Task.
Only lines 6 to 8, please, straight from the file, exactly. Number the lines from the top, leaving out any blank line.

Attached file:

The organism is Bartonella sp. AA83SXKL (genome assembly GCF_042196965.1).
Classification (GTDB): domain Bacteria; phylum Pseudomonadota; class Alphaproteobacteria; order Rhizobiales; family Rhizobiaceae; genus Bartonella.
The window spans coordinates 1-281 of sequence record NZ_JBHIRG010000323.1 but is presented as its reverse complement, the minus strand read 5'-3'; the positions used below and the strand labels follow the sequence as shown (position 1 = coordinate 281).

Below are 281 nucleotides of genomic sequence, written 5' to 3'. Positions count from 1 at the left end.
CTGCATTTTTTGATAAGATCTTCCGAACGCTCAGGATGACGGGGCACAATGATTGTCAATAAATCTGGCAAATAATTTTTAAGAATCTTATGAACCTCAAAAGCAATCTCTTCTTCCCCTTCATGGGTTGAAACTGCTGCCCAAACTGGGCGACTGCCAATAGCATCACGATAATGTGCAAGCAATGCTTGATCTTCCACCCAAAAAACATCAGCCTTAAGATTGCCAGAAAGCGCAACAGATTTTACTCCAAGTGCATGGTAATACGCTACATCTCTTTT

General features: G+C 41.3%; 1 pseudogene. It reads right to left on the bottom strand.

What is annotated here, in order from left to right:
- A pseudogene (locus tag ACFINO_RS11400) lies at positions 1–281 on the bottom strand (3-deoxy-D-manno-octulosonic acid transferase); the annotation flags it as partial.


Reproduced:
General features: G+C 41.3%; 1 pseudogene. It reads right to left on the bottom strand.

What is annotated here, in order from left to right:
- A pseudogene (locus tag ACFINO_RS11400) lies at positions 1–281 on the bottom strand (3-deoxy-D-manno-octulosonic acid transferase); the annotation flags it as partial.